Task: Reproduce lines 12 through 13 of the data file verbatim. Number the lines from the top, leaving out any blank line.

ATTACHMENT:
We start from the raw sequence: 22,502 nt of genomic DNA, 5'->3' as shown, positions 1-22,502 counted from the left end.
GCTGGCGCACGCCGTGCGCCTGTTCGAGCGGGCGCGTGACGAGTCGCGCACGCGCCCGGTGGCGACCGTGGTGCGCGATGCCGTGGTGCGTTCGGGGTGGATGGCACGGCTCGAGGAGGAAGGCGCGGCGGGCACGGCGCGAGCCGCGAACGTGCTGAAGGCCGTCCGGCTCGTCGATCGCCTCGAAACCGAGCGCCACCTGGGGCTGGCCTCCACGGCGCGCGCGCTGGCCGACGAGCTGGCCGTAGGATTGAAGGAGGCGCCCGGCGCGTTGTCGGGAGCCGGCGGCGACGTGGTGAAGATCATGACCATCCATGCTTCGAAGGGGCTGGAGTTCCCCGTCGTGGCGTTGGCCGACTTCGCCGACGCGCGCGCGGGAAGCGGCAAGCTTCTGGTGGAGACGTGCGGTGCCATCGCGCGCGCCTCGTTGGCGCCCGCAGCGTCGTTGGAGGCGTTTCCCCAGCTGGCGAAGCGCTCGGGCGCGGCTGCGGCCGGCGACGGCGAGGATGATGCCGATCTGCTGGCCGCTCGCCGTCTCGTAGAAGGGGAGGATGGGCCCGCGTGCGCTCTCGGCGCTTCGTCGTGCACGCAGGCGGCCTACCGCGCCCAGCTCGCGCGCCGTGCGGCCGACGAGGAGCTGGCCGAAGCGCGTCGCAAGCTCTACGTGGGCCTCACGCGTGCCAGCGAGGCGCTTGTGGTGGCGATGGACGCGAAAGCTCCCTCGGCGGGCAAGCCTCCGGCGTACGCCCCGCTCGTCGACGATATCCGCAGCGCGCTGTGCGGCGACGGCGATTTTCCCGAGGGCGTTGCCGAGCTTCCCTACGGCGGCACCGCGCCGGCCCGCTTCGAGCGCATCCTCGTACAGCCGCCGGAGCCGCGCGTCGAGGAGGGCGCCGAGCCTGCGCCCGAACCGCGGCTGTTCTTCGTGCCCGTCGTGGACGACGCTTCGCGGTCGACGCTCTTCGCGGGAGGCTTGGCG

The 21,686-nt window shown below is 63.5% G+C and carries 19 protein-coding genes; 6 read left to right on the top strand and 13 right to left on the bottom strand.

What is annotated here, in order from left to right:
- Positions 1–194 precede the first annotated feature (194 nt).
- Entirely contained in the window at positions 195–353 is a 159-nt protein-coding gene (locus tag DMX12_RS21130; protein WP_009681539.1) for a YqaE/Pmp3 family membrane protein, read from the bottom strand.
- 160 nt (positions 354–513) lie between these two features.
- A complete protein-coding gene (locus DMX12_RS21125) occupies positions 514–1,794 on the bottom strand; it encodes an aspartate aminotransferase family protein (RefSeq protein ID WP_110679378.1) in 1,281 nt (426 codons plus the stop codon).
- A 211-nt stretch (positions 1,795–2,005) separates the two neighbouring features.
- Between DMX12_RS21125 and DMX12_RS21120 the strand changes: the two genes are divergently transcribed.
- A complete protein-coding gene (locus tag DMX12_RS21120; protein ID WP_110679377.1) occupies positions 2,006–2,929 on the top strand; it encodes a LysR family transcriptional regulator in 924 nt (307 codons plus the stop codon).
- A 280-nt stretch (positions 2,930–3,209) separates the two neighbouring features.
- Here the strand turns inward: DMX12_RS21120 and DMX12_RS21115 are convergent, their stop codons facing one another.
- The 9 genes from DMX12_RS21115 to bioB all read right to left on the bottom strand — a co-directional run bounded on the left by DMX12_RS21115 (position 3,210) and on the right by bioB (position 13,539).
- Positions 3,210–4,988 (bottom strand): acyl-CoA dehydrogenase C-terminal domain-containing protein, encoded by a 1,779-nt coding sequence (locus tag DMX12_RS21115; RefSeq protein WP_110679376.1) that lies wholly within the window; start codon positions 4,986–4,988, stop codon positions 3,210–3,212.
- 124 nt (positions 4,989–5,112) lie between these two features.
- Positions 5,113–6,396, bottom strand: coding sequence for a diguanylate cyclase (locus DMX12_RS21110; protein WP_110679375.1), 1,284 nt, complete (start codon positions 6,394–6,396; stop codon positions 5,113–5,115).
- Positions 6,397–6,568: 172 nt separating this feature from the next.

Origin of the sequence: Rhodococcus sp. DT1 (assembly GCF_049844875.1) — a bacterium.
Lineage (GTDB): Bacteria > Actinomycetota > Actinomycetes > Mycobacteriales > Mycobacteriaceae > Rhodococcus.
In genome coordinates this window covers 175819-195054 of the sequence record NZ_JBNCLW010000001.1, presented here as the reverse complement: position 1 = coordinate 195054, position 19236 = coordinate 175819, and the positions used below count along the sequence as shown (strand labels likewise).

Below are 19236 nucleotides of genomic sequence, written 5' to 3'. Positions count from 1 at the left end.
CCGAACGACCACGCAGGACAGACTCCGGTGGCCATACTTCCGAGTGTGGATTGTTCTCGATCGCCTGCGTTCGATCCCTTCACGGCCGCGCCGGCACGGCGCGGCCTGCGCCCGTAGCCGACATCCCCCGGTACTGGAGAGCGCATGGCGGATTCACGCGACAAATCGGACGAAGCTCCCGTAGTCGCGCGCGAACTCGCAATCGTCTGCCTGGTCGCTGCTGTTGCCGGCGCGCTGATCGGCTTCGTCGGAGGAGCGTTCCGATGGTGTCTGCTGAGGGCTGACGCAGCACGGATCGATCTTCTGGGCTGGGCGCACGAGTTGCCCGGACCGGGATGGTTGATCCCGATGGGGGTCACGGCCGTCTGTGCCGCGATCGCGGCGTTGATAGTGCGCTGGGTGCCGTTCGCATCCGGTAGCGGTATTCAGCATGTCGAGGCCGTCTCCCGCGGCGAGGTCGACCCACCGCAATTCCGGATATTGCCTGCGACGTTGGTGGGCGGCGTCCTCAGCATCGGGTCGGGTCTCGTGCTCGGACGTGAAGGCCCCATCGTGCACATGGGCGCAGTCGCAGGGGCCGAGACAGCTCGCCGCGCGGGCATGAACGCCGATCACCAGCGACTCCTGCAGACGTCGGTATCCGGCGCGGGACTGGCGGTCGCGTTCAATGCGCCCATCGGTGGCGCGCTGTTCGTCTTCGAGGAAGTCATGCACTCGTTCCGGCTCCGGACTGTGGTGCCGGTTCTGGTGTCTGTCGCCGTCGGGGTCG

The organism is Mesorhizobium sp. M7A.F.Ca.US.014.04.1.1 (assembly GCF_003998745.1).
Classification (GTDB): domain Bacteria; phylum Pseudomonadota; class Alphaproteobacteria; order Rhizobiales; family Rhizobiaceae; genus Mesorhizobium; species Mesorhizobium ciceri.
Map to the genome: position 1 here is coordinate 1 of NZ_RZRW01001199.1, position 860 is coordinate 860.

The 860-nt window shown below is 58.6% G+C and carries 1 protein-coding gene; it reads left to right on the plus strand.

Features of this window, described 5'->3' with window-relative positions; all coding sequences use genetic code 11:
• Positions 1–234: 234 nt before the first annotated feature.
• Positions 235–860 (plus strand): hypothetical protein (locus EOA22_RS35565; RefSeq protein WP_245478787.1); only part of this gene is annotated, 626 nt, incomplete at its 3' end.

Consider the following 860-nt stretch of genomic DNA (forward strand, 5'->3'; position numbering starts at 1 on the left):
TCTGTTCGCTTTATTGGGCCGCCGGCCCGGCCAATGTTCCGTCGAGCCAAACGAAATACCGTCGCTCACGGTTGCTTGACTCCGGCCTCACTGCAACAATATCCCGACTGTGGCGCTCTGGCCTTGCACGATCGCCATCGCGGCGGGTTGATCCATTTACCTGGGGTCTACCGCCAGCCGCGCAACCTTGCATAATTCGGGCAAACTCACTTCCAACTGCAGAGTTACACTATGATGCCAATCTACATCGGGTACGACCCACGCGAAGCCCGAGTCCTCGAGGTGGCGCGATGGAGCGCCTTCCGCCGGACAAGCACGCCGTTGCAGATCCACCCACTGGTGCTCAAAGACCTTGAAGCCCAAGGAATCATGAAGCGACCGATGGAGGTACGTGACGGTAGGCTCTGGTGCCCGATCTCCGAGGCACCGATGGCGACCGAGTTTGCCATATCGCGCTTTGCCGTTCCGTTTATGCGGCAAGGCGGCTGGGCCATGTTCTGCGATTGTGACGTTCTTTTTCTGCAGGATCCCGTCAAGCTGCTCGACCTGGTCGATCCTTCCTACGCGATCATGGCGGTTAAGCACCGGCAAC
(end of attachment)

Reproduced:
- A 280-nt stretch (positions 2,930–3,209) separates the two neighbouring features.
- Here the strand turns inward: DMX12_RS21120 and DMX12_RS21115 are convergent, their stop codons facing one another.